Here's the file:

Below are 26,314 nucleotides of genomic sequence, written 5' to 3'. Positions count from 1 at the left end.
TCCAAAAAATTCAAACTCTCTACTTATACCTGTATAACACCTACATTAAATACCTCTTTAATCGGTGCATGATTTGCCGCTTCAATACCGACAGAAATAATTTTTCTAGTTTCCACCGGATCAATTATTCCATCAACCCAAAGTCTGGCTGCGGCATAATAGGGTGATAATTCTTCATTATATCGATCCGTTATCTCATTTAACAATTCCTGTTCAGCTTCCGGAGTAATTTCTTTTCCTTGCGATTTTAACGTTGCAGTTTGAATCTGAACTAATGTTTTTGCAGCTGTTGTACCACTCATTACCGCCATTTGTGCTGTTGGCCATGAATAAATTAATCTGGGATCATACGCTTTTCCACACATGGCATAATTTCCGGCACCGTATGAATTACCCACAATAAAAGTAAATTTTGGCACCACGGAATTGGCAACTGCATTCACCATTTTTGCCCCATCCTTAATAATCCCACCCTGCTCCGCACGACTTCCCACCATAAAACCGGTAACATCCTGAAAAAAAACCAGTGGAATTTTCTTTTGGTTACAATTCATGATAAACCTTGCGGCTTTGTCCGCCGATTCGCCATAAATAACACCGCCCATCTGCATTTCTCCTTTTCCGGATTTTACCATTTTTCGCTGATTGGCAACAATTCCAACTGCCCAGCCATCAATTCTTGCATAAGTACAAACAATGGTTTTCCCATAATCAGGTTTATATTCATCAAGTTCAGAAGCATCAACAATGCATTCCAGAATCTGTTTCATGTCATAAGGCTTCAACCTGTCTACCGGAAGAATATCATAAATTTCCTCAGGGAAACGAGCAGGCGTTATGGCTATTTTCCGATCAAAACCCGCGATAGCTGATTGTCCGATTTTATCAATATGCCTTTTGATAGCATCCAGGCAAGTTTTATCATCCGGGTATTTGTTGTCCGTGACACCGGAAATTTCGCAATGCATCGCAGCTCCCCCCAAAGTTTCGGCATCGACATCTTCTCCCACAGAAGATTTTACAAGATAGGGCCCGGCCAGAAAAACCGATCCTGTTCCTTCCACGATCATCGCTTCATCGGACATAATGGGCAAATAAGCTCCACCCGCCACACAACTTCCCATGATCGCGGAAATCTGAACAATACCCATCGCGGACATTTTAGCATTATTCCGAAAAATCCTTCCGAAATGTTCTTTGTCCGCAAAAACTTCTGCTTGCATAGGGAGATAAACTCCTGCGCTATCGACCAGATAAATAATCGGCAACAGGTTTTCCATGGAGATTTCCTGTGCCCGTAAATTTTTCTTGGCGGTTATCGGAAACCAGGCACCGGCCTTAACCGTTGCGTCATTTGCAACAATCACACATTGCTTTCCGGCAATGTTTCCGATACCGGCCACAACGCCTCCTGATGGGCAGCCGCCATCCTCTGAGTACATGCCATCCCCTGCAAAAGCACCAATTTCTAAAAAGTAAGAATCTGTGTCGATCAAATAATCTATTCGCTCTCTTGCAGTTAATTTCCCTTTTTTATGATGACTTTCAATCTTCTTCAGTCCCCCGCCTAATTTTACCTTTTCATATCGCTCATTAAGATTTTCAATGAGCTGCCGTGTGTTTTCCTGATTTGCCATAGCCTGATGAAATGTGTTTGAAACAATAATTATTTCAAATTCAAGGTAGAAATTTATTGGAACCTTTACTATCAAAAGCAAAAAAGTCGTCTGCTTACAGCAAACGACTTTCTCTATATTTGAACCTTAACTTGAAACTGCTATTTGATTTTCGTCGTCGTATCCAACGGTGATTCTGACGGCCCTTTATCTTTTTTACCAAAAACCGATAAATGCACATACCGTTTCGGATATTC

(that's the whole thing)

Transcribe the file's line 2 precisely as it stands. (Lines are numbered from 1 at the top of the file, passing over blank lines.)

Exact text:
TCCAAAAAATTCAAACTCTCTACTTATACCTGTATAACACCTACATTAAATACCTCTTTAATCGGTGCATGATTTGCCGCTTCAATACCGACAGAAATAATTTTTCTAGTTTCCACCGGATCAATTATTCCATCAACCCAAAGTCTGGCTGCGGCATAATAGGGTGATAATTCTTCATTATATCGATCCGTTATCTCATTTAACAATTCCTGTTCAGCTTCCGGAGTAATTTCTTTTCCTTGCGATTTTAACGTTGCAGTTTGAATCTGAACTAATGTTTTTGCAGCTGTTGTACCACTCATTACCGCCATTTGTGCTGTTGGCCATGAATAAATTAATCTGGGATCATACGCTTTTCCACACATGGCATAATTTCCGGCACCGTATGAATTACCCACAATAAAAGTAAATTTTGGCACCACGGAATTGGCAACTGCATTCACCATTTTTGCCCCATCCTTAATAATCCCACCCTGCTCCGCACGACTTCCCACCATAAAACCGGTAACATCCTGAAAAAAAACCAGTGGAATTTTCTTTTGGTTACAATTCATGATAAACCTTGCGGCTTTGTCCGCCGATTCGCCATAAATAACACCGCCCATCTGCATTTCTCCTTTTCCGGATTTTACCATTTTTCGCTGATTGGCAACAATTCCAACTGCCCAGCCATCAATTCTTGCATAAGTACAAACAATGGTTTTCCCATAATCAGGTTTATATTCATCAAGTTCAGAAGCATCAACAATGCATTCCAGAATCTGTTTCATGTCATAAGGCTTCAACCTGTCTACCGGAAGAATATCATAAATTTCCTCAGGGAAACGAGCAGGCGTTATGGCTATTTTCCGATCAAAACCCGCGATAGCTGATTGTCCGATTTTATCAATATGCCTTTTGATAGCATCCAGGCAAGTTTTATCATCCGGGTATTTGTTGTCCGTGACACCGGAAATTTCGCAATGCATCGCAGCTCCCCCCAAAGTTTCGGCATCGACATCTTCTCCCACAGAAGATTTTACAAGATAGGGCCCGGCCAGAAAAACCGATCCTGTTCCTTCCACGATCATCGCTTCATCGGACATAATGGGCAAATAAGCTCCACCCGCCACACAACTTCCCATGATCGCGGAAATCTGAACAATACCCATCGCGGACATTTTAGCATTATTCCGAAAAATCCTTCCGAAATGTTCTTTGTCCGCAAAAACTTCTGCTTGCATAGGGAGATAAACTCCTGCGCTATCGACCAGATAAATAATCGGCAACAGGTTTTCCATGGAGATTTCCTGTGCCCGTAAATTTTTCTTGGCGGTTATCGGAAACCAGGCACCGGCCTTAACCGTTGCGTCATTTGCAACAATCACACATTGCTTTCCGGCAATGTTTCCGATACCGGCCACAACGCCTCCTGATGGGCAGCCGCCATCCTCTGAGTACATGCCATCCCCTGCAAAAGCACCAATTTCTAAAAAGTAAGAATCTGTGTCGATCAAATAATCTATTCGCTCTCTTGCAGTTAATTTCCCTTTTTTATGATGACTTTCAATCTTCTTCAGTCCCCCGCCTAATTTTACCTTTTCATATCGCTCATTAAGATTTTCAATGAGCTGCCGTGTGTTTTCCTGATTTGCCATAGCCTGATGAAATGTGTTTGAAACAATAATTATTTCAAATTCAAGGTAGAAATTTATTGGAACCTTTACTATCAAAAGCAAAAAAGTCGTCTGCTTACAGCAAACGACTTTCTCTATATTTGAACCTTAACTTGAAACTGCTATTTGATTTTCGTCGTCGTATCCAACGGTGATTCTGACGGCCCTTTATCTTTTTTACCAAAAACCGATAAATGCACATACCGTTTCGGATATTC